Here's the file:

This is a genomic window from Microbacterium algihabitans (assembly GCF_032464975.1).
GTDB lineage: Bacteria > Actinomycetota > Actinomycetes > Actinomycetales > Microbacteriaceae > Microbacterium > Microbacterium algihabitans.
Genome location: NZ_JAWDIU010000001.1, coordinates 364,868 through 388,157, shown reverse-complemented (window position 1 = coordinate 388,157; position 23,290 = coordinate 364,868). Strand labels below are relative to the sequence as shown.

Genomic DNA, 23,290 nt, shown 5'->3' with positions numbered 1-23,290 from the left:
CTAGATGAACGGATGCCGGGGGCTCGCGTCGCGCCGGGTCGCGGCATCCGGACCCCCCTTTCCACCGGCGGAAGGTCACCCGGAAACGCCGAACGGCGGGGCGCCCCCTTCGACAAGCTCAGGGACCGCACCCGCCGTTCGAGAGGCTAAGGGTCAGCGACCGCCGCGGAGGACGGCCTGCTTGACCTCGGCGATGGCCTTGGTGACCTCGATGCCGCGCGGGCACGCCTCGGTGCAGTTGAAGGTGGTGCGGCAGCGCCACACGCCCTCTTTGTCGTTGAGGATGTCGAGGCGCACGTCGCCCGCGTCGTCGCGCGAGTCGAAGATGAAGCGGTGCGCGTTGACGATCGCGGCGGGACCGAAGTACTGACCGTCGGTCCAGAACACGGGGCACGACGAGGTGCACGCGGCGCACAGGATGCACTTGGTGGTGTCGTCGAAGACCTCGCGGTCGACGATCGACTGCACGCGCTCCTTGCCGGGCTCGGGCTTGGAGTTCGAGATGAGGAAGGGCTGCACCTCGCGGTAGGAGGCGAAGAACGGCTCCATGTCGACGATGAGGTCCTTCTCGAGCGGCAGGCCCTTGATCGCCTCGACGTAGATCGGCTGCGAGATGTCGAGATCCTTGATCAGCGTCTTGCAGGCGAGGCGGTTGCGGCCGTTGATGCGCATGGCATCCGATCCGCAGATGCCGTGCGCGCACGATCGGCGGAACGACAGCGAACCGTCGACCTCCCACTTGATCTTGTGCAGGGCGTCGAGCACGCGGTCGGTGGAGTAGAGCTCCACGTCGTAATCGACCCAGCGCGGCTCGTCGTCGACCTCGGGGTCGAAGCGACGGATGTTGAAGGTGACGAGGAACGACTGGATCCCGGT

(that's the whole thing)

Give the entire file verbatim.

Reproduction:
This is a genomic window from Microbacterium algihabitans (assembly GCF_032464975.1).
GTDB lineage: Bacteria > Actinomycetota > Actinomycetes > Actinomycetales > Microbacteriaceae > Microbacterium > Microbacterium algihabitans.
Genome location: NZ_JAWDIU010000001.1, coordinates 364,868 through 388,157, shown reverse-complemented (window position 1 = coordinate 388,157; position 23,290 = coordinate 364,868). Strand labels below are relative to the sequence as shown.

Genomic DNA, 23,290 nt, shown 5'->3' with positions numbered 1-23,290 from the left:
CTAGATGAACGGATGCCGGGGGCTCGCGTCGCGCCGGGTCGCGGCATCCGGACCCCCCTTTCCACCGGCGGAAGGTCACCCGGAAACGCCGAACGGCGGGGCGCCCCCTTCGACAAGCTCAGGGACCGCACCCGCCGTTCGAGAGGCTAAGGGTCAGCGACCGCCGCGGAGGACGGCCTGCTTGACCTCGGCGATGGCCTTGGTGACCTCGATGCCGCGCGGGCACGCCTCGGTGCAGTTGAAGGTGGTGCGGCAGCGCCACACGCCCTCTTTGTCGTTGAGGATGTCGAGGCGCACGTCGCCCGCGTCGTCGCGCGAGTCGAAGATGAAGCGGTGCGCGTTGACGATCGCGGCGGGACCGAAGTACTGACCGTCGGTCCAGAACACGGGGCACGACGAGGTGCACGCGGCGCACAGGATGCACTTGGTGGTGTCGTCGAAGACCTCGCGGTCGACGATCGACTGCACGCGCTCCTTGCCGGGCTCGGGCTTGGAGTTCGAGATGAGGAAGGGCTGCACCTCGCGGTAGGAGGCGAAGAACGGCTCCATGTCGACGATGAGGTCCTTCTCGAGCGGCAGGCCCTTGATCGCCTCGACGTAGATCGGCTGCGAGATGTCGAGATCCTTGATCAGCGTCTTGCAGGCGAGGCGGTTGCGGCCGTTGATGCGCATGGCATCCGATCCGCAGATGCCGTGCGCGCACGATCGGCGGAACGACAGCGAACCGTCGACCTCCCACTTGATCTTGTGCAGGGCGTCGAGCACGCGGTCGGTGGAGTAGAGCTCCACGTCGTAATCGACCCAGCGCGGCTCGTCGTCGACCTCGGGGTCGAAGCGACGGATGTTGAAGGTGACGAGGAACGACTGGATCCCGGT